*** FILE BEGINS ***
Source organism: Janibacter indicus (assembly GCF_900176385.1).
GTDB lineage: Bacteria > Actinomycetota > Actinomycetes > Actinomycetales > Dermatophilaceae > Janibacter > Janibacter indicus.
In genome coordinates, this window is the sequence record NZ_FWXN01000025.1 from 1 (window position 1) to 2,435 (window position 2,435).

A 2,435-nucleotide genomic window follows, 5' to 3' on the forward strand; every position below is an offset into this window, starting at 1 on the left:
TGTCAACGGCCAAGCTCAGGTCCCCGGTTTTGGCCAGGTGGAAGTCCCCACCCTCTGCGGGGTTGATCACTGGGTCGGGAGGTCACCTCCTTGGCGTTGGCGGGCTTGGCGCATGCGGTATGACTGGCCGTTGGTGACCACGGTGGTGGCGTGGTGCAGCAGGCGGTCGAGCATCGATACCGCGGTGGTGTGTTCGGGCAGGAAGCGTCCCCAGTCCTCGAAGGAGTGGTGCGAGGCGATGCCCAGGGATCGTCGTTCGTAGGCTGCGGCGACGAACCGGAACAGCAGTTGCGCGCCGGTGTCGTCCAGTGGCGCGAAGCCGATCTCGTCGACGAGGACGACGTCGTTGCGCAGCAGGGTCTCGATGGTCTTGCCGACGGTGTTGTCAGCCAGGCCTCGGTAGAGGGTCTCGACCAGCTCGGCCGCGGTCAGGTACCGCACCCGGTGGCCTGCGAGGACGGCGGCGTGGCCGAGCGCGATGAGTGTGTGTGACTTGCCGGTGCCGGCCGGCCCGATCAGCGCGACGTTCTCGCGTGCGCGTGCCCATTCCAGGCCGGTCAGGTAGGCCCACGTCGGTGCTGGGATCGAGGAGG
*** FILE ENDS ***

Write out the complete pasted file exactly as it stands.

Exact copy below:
Source organism: Janibacter indicus (assembly GCF_900176385.1).
GTDB lineage: Bacteria > Actinomycetota > Actinomycetes > Actinomycetales > Dermatophilaceae > Janibacter > Janibacter indicus.
In genome coordinates, this window is the sequence record NZ_FWXN01000025.1 from 1 (window position 1) to 2,435 (window position 2,435).

A 2,435-nucleotide genomic window follows, 5' to 3' on the forward strand; every position below is an offset into this window, starting at 1 on the left:
TGTCAACGGCCAAGCTCAGGTCCCCGGTTTTGGCCAGGTGGAAGTCCCCACCCTCTGCGGGGTTGATCACTGGGTCGGGAGGTCACCTCCTTGGCGTTGGCGGGCTTGGCGCATGCGGTATGACTGGCCGTTGGTGACCACGGTGGTGGCGTGGTGCAGCAGGCGGTCGAGCATCGATACCGCGGTGGTGTGTTCGGGCAGGAAGCGTCCCCAGTCCTCGAAGGAGTGGTGCGAGGCGATGCCCAGGGATCGTCGTTCGTAGGCTGCGGCGACGAACCGGAACAGCAGTTGCGCGCCGGTGTCGTCCAGTGGCGCGAAGCCGATCTCGTCGACGAGGACGACGTCGTTGCGCAGCAGGGTCTCGATGGTCTTGCCGACGGTGTTGTCAGCCAGGCCTCGGTAGAGGGTCTCGACCAGCTCGGCCGCGGTCAGGTACCGCACCCGGTGGCCTGCGAGGACGGCGGCGTGGCCGAGCGCGATGAGTGTGTGTGACTTGCCGGTGCCGGCCGGCCCGATCAGCGCGACGTTCTCGCGTGCGCGTGCCCATTCCAGGCCGGTCAGGTAGGCCCACGTCGGTGCTGGGATCGAGGAGG